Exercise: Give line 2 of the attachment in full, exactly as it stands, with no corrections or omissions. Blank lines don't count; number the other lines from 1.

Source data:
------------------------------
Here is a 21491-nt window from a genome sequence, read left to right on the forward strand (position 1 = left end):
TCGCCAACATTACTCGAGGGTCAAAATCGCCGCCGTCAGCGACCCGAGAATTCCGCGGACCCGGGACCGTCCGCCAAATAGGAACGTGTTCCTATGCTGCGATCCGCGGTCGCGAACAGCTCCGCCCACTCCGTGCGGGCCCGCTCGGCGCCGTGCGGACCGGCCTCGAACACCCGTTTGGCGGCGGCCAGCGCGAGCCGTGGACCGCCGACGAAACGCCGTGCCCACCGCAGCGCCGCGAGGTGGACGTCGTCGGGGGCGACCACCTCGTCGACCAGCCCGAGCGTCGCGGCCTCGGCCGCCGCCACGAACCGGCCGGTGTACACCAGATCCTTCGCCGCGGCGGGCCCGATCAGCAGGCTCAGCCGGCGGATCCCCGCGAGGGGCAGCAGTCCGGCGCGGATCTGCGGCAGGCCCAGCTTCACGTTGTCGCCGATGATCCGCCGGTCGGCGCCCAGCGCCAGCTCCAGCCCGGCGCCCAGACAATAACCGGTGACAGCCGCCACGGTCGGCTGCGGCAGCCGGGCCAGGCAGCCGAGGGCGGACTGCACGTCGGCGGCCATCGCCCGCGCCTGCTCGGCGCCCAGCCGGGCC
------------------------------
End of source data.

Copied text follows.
TCGCCAACATTACTCGAGGGTCAAAATCGCCGCCGTCAGCGACCCGAGAATTCCGCGGACCCGGGACCGTCCGCCAAATAGGAACGTGTTCCTATGCTGCGATCCGCGGTCGCGAACAGCTCCGCCCACTCCGTGCGGGCCCGCTCGGCGCCGTGCGGACCGGCCTCGAACACCCGTTTGGCGGCGGCCAGCGCGAGCCGTGGACCGCCGACGAAACGCCGTGCCCACCGCAGCGCCGCGAGGTGGACGTCGTCGGGGGCGACCACCTCGTCGACCAGCCCGAGCGTCGCGGCCTCGGCCGCCGCCACGAACCGGCCGGTGTACACCAGATCCTTCGCCGCGGCGGGCCCGATCAGCAGGCTCAGCCGGCGGATCCCCGCGAGGGGCAGCAGTCCGGCGCGGATCTGCGGCAGGCCCAGCTTCACGTTGTCGCCGATGATCCGCCGGTCGGCGCCCAGCGCCAGCTCCAGCCCGGCGCCCAGACAATAACCGGTGACAGCCGCCACGGTCGGCTGCGGCAGCCGGGCCAGGCAGCCGAGGGCGGACTGCACGTCGGCGGCCATCGCCCGCGCCTGCTCGGCGCCCAGCCGGGCC